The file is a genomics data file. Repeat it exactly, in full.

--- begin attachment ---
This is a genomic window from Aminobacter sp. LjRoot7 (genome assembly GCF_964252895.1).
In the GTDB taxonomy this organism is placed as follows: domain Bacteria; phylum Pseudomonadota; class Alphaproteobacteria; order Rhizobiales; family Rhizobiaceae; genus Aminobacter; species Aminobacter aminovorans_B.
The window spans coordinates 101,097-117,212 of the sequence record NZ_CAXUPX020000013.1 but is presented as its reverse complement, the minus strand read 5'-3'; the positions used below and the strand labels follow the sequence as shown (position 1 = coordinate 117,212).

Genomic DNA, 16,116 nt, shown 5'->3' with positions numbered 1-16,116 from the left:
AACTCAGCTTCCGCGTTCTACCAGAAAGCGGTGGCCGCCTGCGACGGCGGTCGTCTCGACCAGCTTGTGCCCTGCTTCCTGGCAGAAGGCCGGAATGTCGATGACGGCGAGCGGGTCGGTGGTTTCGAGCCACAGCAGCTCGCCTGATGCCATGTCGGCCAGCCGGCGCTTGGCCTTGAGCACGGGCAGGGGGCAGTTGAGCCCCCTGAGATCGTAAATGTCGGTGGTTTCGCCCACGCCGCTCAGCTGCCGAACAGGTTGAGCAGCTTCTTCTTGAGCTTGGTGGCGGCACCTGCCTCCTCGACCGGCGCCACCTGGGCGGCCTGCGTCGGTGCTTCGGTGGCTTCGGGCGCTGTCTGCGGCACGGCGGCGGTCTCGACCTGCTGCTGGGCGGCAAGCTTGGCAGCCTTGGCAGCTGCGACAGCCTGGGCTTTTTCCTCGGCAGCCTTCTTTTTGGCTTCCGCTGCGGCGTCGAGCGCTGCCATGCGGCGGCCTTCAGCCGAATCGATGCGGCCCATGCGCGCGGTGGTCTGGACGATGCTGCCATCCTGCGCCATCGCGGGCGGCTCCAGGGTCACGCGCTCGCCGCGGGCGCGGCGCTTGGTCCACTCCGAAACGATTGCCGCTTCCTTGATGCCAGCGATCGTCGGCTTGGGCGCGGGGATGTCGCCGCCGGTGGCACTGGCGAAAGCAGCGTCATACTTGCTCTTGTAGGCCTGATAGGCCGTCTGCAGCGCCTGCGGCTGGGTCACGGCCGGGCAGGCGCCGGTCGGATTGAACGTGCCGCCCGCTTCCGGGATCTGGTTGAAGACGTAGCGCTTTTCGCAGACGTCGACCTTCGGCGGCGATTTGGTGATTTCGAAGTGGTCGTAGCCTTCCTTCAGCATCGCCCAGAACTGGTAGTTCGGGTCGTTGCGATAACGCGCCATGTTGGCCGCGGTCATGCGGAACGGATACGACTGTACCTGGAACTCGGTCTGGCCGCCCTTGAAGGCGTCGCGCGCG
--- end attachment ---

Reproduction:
This is a genomic window from Aminobacter sp. LjRoot7 (genome assembly GCF_964252895.1).
In the GTDB taxonomy this organism is placed as follows: domain Bacteria; phylum Pseudomonadota; class Alphaproteobacteria; order Rhizobiales; family Rhizobiaceae; genus Aminobacter; species Aminobacter aminovorans_B.
The window spans coordinates 101,097-117,212 of the sequence record NZ_CAXUPX020000013.1 but is presented as its reverse complement, the minus strand read 5'-3'; the positions used below and the strand labels follow the sequence as shown (position 1 = coordinate 117,212).

Genomic DNA, 16,116 nt, shown 5'->3' with positions numbered 1-16,116 from the left:
AACTCAGCTTCCGCGTTCTACCAGAAAGCGGTGGCCGCCTGCGACGGCGGTCGTCTCGACCAGCTTGTGCCCTGCTTCCTGGCAGAAGGCCGGAATGTCGATGACGGCGAGCGGGTCGGTGGTTTCGAGCCACAGCAGCTCGCCTGATGCCATGTCGGCCAGCCGGCGCTTGGCCTTGAGCACGGGCAGGGGGCAGTTGAGCCCCCTGAGATCGTAAATGTCGGTGGTTTCGCCCACGCCGCTCAGCTGCCGAACAGGTTGAGCAGCTTCTTCTTGAGCTTGGTGGCGGCACCTGCCTCCTCGACCGGCGCCACCTGGGCGGCCTGCGTCGGTGCTTCGGTGGCTTCGGGCGCTGTCTGCGGCACGGCGGCGGTCTCGACCTGCTGCTGGGCGGCAAGCTTGGCAGCCTTGGCAGCTGCGACAGCCTGGGCTTTTTCCTCGGCAGCCTTCTTTTTGGCTTCCGCTGCGGCGTCGAGCGCTGCCATGCGGCGGCCTTCAGCCGAATCGATGCGGCCCATGCGCGCGGTGGTCTGGACGATGCTGCCATCCTGCGCCATCGCGGGCGGCTCCAGGGTCACGCGCTCGCCGCGGGCGCGGCGCTTGGTCCACTCCGAAACGATTGCCGCTTCCTTGATGCCAGCGATCGTCGGCTTGGGCGCGGGGATGTCGCCGCCGGTGGCACTGGCGAAAGCAGCGTCATACTTGCTCTTGTAGGCCTGATAGGCCGTCTGCAGCGCCTGCGGCTGGGTCACGGCCGGGCAGGCGCCGGTCGGATTGAACGTGCCGCCCGCTTCCGGGATCTGGTTGAAGACGTAGCGCTTTTCGCAGACGTCGACCTTCGGCGGCGATTTGGTGATTTCGAAGTGGTCGTAGCCTTCCTTCAGCATCGCCCAGAACTGGTAGTTCGGGTCGTTGCGATAACGCGCCATGTTGGCCGCGGTCATGCGGAACGGATACGACTGTACCTGGAACTCGGTCTGGCCGCCCTTGAAGGCGTCGCGCGCG